2017 · Life: The Freelancer Lifestyle

On throwing shots

Like the rest of the world, I’m a big Hamilton fan. It’s what I listen to when I need to get pumped, what I reference when I have something important to say and a secret code that makes me giddy with glee when someone else makes a stealthy reference. The most inspiring track is, of course, My Shot that continues like a thread throughout the story: your time will come and when it does, will you throw away your shot? Will you jump at the opportunity, no matter the cost?

There was a conversation on my twitter feed a couple of days ago about a similar thing. As freelancing comic artists, every pitch is a job interview, every job a shot to take or throw away and at times it’s difficult to tell whether we should jump at the opportunity or not. Partially this is because most artists in my experience suffer from perpetual impostor syndrome (myself included) where we simply don’t believe we have a gun, let alone a bullet in the chamber. It’s  dangerously easy to talk ourselves out of applying for a paid position in an anthology and let’s not even talk about pitching work that would be published as a stand alone. It’s scary! What if they say no? (What if they say yes?)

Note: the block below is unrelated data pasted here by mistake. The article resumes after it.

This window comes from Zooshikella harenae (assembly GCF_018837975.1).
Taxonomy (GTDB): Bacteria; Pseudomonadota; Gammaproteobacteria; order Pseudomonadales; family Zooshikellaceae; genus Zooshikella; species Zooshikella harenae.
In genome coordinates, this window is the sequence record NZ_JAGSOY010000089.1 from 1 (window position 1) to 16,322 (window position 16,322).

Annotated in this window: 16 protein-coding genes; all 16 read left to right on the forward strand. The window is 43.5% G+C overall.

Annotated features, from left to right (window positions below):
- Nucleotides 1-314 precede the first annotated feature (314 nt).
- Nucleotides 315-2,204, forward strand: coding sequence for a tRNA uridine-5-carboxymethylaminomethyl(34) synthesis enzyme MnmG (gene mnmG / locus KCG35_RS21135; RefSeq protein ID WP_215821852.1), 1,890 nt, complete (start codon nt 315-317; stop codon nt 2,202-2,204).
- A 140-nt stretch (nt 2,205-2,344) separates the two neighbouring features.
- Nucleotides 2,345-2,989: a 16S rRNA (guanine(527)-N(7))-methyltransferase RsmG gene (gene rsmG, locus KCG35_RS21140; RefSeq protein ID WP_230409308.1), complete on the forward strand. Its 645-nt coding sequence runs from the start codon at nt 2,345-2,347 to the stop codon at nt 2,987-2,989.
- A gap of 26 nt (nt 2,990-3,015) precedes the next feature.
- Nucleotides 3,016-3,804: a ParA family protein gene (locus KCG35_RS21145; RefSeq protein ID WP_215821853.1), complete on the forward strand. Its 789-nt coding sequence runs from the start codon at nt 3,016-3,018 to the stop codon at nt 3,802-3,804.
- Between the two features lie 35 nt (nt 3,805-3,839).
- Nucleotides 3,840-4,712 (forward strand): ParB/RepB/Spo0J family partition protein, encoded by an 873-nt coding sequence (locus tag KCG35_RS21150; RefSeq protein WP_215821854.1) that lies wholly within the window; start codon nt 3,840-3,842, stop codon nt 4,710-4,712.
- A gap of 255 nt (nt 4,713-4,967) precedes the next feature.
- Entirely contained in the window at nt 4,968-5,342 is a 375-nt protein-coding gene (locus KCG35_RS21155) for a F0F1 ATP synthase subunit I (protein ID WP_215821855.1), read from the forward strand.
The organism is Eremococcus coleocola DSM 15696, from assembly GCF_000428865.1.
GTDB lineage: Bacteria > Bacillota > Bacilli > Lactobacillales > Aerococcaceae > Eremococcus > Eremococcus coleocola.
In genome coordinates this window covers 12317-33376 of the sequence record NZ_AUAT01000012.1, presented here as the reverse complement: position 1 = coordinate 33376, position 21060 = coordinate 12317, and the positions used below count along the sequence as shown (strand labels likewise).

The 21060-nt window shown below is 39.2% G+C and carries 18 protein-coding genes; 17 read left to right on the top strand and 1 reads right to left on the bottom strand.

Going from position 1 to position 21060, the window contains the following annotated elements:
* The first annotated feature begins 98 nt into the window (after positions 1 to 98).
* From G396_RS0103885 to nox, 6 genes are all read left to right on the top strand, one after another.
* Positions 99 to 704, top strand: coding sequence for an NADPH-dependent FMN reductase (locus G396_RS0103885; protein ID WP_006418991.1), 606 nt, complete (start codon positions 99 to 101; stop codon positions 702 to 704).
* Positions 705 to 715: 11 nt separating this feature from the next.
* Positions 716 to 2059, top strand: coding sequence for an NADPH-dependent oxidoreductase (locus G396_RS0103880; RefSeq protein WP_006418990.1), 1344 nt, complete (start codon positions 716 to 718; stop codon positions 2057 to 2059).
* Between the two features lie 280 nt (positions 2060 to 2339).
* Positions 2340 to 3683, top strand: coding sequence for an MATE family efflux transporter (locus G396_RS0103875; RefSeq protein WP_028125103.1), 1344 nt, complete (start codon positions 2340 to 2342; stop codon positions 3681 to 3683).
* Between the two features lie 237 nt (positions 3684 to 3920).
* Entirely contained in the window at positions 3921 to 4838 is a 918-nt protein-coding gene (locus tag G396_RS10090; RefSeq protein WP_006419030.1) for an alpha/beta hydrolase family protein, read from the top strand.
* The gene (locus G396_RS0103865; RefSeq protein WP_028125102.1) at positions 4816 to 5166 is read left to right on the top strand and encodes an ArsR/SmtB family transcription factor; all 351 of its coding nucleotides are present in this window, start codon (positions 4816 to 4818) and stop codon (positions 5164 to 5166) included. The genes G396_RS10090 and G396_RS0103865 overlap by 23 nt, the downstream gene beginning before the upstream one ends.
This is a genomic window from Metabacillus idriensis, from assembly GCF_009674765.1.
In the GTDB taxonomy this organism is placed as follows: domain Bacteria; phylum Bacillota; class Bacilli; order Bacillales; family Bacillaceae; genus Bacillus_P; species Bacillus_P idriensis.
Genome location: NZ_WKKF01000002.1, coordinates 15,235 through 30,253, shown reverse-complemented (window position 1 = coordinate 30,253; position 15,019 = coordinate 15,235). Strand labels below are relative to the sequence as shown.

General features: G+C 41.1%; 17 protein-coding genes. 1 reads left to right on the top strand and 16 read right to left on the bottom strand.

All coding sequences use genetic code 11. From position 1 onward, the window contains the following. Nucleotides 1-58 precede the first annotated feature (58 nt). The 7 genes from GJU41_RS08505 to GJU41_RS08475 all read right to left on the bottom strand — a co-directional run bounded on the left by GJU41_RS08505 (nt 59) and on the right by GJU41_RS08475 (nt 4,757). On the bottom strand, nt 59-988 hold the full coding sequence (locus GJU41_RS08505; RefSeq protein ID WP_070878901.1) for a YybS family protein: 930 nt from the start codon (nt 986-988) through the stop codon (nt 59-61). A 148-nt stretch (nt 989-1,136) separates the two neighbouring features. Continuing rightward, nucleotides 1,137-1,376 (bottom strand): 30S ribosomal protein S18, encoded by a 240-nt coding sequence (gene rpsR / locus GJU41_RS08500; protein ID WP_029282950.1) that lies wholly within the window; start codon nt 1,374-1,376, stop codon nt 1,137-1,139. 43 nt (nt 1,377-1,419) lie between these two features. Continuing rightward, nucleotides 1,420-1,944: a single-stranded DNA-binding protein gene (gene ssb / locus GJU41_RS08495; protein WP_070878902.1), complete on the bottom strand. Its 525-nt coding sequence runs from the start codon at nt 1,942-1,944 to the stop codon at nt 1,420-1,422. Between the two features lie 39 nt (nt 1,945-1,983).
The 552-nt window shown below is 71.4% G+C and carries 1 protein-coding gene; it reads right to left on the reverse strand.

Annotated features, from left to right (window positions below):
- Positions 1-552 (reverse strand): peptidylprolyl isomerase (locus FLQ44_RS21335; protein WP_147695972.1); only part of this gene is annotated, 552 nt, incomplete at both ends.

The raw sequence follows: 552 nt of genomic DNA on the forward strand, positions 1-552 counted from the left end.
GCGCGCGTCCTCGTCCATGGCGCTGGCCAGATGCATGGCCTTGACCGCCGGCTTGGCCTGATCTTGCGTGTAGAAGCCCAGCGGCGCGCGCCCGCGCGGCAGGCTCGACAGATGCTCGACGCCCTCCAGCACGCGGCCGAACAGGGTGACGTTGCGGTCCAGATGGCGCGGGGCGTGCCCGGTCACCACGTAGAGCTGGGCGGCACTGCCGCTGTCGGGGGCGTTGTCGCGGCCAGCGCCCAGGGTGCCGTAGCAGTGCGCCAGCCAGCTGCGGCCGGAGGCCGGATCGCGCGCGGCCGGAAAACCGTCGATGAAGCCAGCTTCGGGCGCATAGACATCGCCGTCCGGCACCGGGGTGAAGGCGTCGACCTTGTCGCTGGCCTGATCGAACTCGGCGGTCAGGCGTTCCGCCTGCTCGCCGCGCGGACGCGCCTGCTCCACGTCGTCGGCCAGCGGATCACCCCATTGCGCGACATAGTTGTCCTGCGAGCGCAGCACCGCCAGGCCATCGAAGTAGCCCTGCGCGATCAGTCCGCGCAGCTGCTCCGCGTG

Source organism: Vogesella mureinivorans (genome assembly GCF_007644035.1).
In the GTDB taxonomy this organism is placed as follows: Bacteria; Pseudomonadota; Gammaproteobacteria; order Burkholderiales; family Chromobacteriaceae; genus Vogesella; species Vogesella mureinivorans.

The other side of the coin is what happens when you’ve gotten over the pitch paralysis – work is hard to get, especially when you’re starting out, so it’s tempting to say yes to everything, apply to everything. The problem with this is that sooner or later, you’re going to be accepted. And then you’ll be accepted again. And again. And then, perhaps without even realising it, you’ve said yes to more work than you’re physically capable of producing. This is bad. This can burn you the hell out and even if it doesn’t, there’s a real risk of looking sloppy, of missing deadlines and misreading specs because you simply have too much to do.

I wish I had a profound conclusion, a solution to end this post on but I don’t. I got over my pitch paralysis two years ago by making it into a New Year’s Resolution: apply to things. The first year I was accepted into two anthologies, two art books and was taken on board as a regular artist on a paywall comic site. 2016 I easily doubled that and I intend to carry on in this very same way but without a balance it’s going to be a very short run. I’ll keep you posted if I ever figure out how to play it, but for now I need to get back to work. I have deadlines looming and right now, I’m not throwing away my shot.



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